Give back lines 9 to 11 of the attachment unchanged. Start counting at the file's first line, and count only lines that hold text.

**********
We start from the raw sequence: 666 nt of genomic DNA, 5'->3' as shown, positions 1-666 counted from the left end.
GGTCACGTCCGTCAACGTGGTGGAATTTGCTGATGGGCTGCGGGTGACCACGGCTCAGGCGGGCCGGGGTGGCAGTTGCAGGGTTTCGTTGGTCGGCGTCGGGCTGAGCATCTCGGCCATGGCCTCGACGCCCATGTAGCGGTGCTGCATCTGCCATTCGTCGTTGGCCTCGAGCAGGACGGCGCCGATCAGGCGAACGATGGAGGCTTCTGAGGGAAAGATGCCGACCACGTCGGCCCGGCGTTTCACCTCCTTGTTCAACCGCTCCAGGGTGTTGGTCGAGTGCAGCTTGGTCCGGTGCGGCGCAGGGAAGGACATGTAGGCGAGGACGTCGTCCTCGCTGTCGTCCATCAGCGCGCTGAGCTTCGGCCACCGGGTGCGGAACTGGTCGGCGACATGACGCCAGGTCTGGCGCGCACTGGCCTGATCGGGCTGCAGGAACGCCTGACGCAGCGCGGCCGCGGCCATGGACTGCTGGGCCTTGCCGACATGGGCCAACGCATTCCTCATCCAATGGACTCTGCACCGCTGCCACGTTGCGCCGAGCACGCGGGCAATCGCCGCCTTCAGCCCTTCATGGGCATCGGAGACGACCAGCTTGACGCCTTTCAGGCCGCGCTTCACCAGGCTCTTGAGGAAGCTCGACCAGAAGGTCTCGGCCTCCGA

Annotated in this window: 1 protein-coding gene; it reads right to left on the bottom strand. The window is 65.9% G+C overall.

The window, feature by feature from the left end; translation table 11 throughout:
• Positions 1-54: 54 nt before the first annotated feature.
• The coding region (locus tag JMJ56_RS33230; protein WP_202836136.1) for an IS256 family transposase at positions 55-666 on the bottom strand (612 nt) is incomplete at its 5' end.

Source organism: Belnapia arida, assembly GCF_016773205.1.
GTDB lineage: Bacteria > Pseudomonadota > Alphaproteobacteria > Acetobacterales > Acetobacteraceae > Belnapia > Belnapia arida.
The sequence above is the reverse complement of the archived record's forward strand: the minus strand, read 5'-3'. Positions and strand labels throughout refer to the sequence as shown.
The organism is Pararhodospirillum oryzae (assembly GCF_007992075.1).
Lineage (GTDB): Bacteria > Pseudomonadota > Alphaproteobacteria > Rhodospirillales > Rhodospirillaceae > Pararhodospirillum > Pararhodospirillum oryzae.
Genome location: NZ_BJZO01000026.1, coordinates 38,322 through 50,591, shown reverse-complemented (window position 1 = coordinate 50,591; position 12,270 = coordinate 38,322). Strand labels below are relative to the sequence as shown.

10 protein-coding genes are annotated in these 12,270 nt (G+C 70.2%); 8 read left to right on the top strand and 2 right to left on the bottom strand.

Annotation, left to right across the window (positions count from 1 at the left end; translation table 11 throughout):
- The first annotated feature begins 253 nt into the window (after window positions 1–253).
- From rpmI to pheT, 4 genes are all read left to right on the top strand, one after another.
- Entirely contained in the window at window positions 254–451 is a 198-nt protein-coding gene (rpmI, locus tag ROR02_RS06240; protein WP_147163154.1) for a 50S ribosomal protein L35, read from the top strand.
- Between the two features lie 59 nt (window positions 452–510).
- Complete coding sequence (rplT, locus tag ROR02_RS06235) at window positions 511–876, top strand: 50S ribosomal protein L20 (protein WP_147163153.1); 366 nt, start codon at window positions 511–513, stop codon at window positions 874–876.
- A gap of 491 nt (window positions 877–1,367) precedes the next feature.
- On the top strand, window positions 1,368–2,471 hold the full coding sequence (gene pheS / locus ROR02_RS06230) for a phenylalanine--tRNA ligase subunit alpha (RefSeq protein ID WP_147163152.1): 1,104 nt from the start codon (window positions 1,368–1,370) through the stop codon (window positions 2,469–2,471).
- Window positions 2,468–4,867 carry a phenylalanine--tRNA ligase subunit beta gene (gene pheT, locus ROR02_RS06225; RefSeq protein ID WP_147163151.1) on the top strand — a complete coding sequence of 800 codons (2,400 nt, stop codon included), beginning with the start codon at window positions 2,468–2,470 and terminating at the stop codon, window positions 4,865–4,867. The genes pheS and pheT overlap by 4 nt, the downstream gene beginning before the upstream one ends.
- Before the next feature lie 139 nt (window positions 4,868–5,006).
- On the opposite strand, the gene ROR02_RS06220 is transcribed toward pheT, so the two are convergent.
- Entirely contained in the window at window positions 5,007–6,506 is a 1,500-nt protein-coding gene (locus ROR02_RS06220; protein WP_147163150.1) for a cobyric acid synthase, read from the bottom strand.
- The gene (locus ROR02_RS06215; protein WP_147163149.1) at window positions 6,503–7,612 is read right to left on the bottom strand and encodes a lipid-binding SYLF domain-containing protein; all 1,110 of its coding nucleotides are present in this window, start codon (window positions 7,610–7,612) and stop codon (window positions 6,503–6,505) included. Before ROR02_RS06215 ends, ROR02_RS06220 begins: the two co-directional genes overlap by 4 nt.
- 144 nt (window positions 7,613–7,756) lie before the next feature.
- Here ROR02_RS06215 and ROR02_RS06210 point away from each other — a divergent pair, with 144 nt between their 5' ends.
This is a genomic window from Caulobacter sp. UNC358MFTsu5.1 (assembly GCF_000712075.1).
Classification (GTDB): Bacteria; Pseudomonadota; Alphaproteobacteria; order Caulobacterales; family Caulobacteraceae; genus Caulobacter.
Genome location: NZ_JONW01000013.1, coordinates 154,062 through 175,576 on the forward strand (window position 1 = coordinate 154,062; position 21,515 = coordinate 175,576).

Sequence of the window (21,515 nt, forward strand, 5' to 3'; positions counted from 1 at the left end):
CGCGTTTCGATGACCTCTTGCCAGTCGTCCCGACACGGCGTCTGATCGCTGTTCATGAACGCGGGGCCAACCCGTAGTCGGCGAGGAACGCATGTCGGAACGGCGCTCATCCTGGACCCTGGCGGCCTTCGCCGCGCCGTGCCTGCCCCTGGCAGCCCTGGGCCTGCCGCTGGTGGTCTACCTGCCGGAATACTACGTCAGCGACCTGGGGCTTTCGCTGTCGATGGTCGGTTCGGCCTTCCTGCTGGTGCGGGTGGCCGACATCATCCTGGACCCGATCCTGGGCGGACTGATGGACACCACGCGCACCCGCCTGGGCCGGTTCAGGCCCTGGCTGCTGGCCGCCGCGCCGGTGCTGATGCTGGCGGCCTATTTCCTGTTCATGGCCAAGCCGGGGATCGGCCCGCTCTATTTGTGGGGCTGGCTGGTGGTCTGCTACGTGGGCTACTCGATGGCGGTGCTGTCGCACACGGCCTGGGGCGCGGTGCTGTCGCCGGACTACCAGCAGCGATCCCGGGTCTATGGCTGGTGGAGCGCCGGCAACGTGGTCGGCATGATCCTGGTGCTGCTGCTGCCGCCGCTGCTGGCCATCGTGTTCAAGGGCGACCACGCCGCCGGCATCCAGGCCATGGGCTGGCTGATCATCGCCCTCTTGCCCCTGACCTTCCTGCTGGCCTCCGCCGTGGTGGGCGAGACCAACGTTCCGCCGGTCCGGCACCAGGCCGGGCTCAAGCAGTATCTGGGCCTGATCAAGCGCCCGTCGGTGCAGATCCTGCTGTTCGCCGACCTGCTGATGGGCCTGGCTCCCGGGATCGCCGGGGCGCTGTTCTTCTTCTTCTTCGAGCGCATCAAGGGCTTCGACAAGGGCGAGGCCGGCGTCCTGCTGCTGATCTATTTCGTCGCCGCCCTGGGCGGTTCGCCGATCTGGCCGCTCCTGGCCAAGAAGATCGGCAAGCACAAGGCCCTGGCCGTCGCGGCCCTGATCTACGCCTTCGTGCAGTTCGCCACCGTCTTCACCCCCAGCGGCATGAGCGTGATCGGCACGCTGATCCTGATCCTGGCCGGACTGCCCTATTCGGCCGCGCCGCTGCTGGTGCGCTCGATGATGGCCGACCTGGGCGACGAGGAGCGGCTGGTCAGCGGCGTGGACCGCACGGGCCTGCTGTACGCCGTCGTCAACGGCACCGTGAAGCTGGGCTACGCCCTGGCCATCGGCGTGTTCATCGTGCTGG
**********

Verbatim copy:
The sequence above is the reverse complement of the archived record's forward strand: the minus strand, read 5'-3'. Positions and strand labels throughout refer to the sequence as shown.
The organism is Pararhodospirillum oryzae (assembly GCF_007992075.1).
Lineage (GTDB): Bacteria > Pseudomonadota > Alphaproteobacteria > Rhodospirillales > Rhodospirillaceae > Pararhodospirillum > Pararhodospirillum oryzae.